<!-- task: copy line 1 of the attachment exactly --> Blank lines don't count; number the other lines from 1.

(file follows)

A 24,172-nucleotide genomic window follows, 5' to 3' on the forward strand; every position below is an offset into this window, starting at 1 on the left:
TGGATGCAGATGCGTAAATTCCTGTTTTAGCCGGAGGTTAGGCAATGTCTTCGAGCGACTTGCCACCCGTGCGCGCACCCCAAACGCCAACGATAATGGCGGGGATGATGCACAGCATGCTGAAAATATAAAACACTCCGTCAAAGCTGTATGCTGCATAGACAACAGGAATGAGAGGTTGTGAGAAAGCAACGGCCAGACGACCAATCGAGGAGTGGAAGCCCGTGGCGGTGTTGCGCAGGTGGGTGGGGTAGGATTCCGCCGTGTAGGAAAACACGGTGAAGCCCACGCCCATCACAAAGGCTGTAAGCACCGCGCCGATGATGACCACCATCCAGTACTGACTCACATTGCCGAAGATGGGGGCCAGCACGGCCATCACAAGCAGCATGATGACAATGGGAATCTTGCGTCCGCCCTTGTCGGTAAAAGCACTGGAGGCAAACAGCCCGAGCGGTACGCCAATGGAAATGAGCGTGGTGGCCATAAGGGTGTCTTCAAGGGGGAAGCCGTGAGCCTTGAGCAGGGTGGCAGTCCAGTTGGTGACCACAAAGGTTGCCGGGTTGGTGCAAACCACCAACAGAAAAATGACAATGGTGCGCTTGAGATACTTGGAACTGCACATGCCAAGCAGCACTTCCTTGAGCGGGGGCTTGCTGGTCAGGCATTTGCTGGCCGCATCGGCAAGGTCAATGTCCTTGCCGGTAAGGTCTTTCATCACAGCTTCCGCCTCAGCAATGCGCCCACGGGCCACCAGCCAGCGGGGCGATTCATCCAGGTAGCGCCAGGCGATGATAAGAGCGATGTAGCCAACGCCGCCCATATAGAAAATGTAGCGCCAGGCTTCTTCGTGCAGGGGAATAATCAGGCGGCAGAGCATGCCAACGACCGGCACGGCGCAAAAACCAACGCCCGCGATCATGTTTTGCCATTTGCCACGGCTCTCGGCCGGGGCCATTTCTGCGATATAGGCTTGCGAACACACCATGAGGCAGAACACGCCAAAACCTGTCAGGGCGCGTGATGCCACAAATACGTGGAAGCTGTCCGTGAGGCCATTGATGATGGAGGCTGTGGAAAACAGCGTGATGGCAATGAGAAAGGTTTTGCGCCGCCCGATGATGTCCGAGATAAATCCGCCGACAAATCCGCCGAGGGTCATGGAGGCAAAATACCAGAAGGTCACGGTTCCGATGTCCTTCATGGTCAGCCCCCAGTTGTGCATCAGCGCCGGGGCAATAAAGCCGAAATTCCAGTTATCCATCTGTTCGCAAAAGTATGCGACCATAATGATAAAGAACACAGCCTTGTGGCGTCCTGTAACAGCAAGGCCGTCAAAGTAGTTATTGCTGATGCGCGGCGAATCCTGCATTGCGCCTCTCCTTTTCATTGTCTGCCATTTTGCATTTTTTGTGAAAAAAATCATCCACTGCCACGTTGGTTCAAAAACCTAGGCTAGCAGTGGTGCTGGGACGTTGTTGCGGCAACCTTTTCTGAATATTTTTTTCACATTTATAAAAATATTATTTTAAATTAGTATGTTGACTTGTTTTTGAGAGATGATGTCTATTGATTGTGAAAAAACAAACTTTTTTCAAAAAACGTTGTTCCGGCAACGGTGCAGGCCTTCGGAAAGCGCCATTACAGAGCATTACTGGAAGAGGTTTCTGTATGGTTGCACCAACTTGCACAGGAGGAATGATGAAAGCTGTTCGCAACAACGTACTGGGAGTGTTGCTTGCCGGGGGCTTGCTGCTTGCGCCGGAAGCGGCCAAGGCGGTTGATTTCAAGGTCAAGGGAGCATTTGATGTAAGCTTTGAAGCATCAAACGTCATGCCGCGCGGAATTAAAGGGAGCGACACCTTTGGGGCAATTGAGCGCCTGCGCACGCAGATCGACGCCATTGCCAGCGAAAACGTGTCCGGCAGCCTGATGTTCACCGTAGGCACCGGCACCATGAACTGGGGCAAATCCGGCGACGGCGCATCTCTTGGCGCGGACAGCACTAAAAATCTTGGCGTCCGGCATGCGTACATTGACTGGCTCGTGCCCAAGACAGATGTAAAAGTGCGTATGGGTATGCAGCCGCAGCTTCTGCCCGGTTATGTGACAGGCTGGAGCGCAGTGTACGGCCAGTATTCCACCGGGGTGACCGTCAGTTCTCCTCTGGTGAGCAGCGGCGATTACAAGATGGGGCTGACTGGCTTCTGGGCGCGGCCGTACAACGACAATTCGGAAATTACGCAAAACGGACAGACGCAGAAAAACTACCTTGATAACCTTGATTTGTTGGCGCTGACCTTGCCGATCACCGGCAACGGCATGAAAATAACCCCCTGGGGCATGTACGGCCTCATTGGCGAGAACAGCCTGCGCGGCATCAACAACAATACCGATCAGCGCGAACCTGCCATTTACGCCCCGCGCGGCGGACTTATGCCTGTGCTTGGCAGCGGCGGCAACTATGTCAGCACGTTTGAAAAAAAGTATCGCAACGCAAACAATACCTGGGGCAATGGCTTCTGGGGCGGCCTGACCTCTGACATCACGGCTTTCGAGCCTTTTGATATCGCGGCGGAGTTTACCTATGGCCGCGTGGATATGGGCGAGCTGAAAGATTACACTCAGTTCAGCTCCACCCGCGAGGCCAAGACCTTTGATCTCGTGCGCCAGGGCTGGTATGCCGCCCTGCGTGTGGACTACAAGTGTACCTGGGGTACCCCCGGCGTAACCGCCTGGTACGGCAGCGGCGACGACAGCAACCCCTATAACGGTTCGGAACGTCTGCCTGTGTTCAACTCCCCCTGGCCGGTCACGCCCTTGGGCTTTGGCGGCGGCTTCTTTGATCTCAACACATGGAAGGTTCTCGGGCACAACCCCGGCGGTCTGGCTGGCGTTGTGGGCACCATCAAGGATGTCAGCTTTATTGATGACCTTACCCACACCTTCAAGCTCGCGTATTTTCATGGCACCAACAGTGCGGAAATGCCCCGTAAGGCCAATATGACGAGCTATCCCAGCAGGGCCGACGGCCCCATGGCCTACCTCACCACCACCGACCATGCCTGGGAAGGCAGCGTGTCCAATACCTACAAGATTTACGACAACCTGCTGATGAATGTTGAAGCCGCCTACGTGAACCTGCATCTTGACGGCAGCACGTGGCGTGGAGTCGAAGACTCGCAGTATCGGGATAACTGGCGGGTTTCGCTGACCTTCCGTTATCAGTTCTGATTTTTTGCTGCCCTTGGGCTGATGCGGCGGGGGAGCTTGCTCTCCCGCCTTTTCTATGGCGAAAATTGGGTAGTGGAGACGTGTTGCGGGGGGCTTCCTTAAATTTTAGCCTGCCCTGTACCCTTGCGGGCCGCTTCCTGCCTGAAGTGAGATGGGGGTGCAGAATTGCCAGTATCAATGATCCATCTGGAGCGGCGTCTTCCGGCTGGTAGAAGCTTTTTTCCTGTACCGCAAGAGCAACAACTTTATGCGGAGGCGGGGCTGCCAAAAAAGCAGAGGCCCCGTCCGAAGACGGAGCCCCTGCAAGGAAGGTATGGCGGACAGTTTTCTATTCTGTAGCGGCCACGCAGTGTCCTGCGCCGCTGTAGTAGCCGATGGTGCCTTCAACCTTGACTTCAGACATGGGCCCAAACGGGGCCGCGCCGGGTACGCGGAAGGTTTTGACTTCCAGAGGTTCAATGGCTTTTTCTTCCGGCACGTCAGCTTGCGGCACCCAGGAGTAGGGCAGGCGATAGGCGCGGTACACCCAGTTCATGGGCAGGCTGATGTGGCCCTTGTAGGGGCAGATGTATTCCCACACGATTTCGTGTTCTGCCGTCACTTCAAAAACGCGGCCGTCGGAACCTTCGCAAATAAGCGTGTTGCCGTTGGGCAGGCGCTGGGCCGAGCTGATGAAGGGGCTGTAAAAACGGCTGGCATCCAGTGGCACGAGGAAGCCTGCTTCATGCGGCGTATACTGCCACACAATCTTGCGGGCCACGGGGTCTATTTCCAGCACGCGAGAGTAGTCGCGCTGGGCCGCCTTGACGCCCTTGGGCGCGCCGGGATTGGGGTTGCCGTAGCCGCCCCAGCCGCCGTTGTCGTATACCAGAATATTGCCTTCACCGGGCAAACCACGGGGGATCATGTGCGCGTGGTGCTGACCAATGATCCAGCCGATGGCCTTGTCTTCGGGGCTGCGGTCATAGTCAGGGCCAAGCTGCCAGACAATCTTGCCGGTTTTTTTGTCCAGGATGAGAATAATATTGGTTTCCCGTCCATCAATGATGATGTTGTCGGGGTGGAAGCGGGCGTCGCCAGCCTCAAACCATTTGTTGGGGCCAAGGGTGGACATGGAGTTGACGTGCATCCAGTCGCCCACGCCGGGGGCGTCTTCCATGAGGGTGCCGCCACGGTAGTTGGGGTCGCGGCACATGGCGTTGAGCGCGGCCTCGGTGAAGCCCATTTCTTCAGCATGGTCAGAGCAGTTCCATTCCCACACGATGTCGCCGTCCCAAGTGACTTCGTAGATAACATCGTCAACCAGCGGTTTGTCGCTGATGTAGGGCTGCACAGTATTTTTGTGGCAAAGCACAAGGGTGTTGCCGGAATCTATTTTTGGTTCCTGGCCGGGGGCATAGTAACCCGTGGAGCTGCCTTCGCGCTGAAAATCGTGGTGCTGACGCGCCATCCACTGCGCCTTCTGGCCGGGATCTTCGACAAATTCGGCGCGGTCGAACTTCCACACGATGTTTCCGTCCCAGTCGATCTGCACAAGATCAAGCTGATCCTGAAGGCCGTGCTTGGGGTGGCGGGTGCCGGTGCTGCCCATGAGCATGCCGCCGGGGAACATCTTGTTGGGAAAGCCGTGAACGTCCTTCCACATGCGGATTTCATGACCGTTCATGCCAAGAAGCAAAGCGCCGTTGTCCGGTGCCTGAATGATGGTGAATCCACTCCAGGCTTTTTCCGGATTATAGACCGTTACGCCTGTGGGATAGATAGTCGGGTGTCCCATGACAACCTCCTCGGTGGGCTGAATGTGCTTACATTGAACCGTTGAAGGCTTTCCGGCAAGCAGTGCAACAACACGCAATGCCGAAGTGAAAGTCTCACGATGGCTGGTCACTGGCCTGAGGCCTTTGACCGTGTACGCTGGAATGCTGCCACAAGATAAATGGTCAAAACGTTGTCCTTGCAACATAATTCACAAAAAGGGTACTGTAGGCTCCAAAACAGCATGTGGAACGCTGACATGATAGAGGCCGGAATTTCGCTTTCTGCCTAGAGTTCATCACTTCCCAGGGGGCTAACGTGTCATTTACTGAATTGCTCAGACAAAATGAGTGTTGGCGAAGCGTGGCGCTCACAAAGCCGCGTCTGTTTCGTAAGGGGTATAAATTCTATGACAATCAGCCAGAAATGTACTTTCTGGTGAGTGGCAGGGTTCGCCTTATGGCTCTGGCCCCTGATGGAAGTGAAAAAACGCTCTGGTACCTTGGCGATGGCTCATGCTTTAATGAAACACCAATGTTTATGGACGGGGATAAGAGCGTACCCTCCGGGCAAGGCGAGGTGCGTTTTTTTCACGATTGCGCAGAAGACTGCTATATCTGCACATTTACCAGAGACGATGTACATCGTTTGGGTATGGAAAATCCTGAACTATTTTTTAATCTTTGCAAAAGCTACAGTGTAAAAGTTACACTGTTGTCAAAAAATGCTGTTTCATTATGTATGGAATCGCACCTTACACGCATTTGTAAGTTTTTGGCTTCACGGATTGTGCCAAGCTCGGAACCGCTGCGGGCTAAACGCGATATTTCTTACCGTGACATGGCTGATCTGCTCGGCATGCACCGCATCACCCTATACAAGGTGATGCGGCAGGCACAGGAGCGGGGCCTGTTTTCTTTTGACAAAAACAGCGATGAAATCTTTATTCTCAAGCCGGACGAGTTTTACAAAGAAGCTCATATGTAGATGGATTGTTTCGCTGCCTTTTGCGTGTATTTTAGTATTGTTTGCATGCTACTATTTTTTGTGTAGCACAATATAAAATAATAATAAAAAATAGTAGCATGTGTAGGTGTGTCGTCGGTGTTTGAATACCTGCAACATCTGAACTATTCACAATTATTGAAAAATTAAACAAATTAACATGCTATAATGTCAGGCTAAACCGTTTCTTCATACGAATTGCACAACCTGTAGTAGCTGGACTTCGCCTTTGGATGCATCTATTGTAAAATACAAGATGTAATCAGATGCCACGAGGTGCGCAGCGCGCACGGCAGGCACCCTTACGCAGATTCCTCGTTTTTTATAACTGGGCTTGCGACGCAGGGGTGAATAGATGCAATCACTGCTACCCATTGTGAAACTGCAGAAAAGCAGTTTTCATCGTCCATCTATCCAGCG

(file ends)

A 24,172-nucleotide genomic window follows, 5' to 3' on the forward strand; every position below is an offset into this window, starting at 1 on the left: